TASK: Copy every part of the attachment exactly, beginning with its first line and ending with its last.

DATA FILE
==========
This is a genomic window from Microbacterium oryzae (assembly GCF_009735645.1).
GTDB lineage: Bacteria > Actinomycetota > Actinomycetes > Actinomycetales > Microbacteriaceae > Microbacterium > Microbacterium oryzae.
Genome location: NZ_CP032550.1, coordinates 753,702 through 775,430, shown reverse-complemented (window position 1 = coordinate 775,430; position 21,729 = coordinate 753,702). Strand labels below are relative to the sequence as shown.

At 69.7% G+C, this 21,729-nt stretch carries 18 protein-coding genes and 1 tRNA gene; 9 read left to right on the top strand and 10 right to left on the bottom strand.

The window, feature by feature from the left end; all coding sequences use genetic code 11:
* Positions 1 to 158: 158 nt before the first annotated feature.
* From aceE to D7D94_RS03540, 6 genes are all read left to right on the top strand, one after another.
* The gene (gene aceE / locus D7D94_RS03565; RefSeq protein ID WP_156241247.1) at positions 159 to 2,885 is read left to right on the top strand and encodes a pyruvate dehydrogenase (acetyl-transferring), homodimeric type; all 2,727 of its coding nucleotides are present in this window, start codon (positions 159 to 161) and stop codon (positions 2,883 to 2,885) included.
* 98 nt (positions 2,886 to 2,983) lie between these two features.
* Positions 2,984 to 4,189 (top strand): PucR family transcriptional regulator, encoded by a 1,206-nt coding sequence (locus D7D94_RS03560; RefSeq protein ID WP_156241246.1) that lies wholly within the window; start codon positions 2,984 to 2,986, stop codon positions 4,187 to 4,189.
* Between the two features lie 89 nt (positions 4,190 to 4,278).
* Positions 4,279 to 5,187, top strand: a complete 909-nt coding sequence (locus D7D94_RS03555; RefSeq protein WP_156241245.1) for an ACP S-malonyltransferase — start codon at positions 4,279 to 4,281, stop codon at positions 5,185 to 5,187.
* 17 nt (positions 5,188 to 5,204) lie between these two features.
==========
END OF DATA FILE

This is a genomic window from Microbacterium oryzae (assembly GCF_009735645.1).
GTDB lineage: Bacteria > Actinomycetota > Actinomycetes > Actinomycetales > Microbacteriaceae > Microbacterium > Microbacterium oryzae.
Genome location: NZ_CP032550.1, coordinates 753,702 through 775,430, shown reverse-complemented (window position 1 = coordinate 775,430; position 21,729 = coordinate 753,702). Strand labels below are relative to the sequence as shown.

At 69.7% G+C, this 21,729-nt stretch carries 18 protein-coding genes and 1 tRNA gene; 9 read left to right on the top strand and 10 right to left on the bottom strand.

The window, feature by feature from the left end; all coding sequences use genetic code 11:
* Positions 1 to 158: 158 nt before the first annotated feature.
* From aceE to D7D94_RS03540, 6 genes are all read left to right on the top strand, one after another.
* The gene (gene aceE / locus D7D94_RS03565; RefSeq protein ID WP_156241247.1) at positions 159 to 2,885 is read left to right on the top strand and encodes a pyruvate dehydrogenase (acetyl-transferring), homodimeric type; all 2,727 of its coding nucleotides are present in this window, start codon (positions 159 to 161) and stop codon (positions 2,883 to 2,885) included.
* 98 nt (positions 2,886 to 2,983) lie between these two features.
* Positions 2,984 to 4,189 (top strand): PucR family transcriptional regulator, encoded by a 1,206-nt coding sequence (locus D7D94_RS03560; RefSeq protein ID WP_156241246.1) that lies wholly within the window; start codon positions 2,984 to 2,986, stop codon positions 4,187 to 4,189.
* Between the two features lie 89 nt (positions 4,190 to 4,278).
* Positions 4,279 to 5,187, top strand: a complete 909-nt coding sequence (locus D7D94_RS03555; RefSeq protein WP_156241245.1) for an ACP S-malonyltransferase — start codon at positions 4,279 to 4,281, stop codon at positions 5,185 to 5,187.
* 17 nt (positions 5,188 to 5,204) lie between these two features.